It goes with out saying that one can not describe a baritone saxophone sound of the era with out comparing it to one of two musical titans of the day, Gerry Mulligan or Pepper Adams. Tonally Mr. Gullin was more firmly encamped in the West Cast jazz tradition but with his own flavor. He was not a duplicate of Mulligan but was clearly inspired by the west coast jazz movement.
Lars’ tone is clean and full throughout the entire register through he rarely dips below the staff in his soloing. It is not all that uncommon for baritone saxophonists of the day to solo exclusively in the middle to upper registers. Serge Chaloff rarely dipped below the staff as well unless it was to comp the current soloist. Gullin’s bouncing and laid back swing style keeps his solos moving and enjoyable to listen to.
The other major voice on the album has to be Rolf Billberg. His alto playing is what I would consider the perfect melding of Charlie Parker and Paul Desmond. The edge of tone from Parker but the round fullness of Desmond. Listening to Prima Vera is a great example of Rolf’s ability to use empty space, rhythm, and dynamics to lead the listener down a melancholic and reflective path as reinforced by the violins that follow. It is a tragedy that Rolf died at the young age of 36. I am sure that had he lived longer his impact on jazz in the United States would have been more apparent and significant.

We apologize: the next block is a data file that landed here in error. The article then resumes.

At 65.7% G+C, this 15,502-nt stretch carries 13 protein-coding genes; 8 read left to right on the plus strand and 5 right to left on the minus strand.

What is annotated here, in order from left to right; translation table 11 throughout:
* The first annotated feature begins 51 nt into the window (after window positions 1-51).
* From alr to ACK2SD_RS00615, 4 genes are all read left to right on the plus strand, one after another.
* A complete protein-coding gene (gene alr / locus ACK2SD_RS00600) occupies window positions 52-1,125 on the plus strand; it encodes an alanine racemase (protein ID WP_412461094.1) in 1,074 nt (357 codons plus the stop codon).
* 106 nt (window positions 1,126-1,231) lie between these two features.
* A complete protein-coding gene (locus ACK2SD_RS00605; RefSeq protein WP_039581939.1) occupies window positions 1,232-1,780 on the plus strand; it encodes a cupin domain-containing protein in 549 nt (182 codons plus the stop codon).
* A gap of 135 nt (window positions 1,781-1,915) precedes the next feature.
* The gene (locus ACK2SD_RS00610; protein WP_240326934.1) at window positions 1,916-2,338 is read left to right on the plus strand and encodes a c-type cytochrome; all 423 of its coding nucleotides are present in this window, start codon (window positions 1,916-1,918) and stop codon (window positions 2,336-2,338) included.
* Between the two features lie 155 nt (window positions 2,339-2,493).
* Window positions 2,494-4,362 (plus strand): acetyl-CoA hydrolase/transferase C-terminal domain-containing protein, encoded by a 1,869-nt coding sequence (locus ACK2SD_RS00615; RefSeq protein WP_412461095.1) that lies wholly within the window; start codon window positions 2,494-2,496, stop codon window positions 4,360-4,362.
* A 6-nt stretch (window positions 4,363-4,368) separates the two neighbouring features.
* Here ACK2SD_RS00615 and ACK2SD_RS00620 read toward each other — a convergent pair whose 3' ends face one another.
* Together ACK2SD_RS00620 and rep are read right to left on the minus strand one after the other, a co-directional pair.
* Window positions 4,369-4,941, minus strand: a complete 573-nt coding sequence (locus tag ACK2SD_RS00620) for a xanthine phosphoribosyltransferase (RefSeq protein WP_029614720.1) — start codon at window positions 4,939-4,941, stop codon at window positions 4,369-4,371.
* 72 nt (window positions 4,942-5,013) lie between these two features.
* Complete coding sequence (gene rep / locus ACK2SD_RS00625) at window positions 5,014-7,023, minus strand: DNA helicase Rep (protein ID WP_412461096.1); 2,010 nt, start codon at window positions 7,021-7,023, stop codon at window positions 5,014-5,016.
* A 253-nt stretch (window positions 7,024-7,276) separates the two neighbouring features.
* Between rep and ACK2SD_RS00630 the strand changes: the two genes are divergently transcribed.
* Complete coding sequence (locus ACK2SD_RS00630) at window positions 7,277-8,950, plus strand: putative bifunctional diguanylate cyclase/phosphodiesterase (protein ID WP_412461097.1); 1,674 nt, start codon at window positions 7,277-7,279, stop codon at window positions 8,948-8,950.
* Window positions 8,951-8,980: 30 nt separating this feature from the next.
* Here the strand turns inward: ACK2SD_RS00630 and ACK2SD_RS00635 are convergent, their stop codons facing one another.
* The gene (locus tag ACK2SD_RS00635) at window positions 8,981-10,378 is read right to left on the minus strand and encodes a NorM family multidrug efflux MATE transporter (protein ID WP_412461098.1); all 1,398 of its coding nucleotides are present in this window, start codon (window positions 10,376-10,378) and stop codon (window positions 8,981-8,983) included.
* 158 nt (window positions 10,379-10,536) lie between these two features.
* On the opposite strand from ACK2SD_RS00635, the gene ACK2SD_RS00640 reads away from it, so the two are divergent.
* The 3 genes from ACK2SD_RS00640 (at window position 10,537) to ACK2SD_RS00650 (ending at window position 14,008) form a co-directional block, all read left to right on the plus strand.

Take Away: I have a rather large collection of Gerry mulligan albums and transcriptions in my collection and find it hard to listen to them often. Some albums seem almost cliched in today’s jazz environment. This album has all the cool, easy to enjoy jazz you would expect from California in the 1960’s but with a European twist. This album is on my monthly play list and it should be on your as well.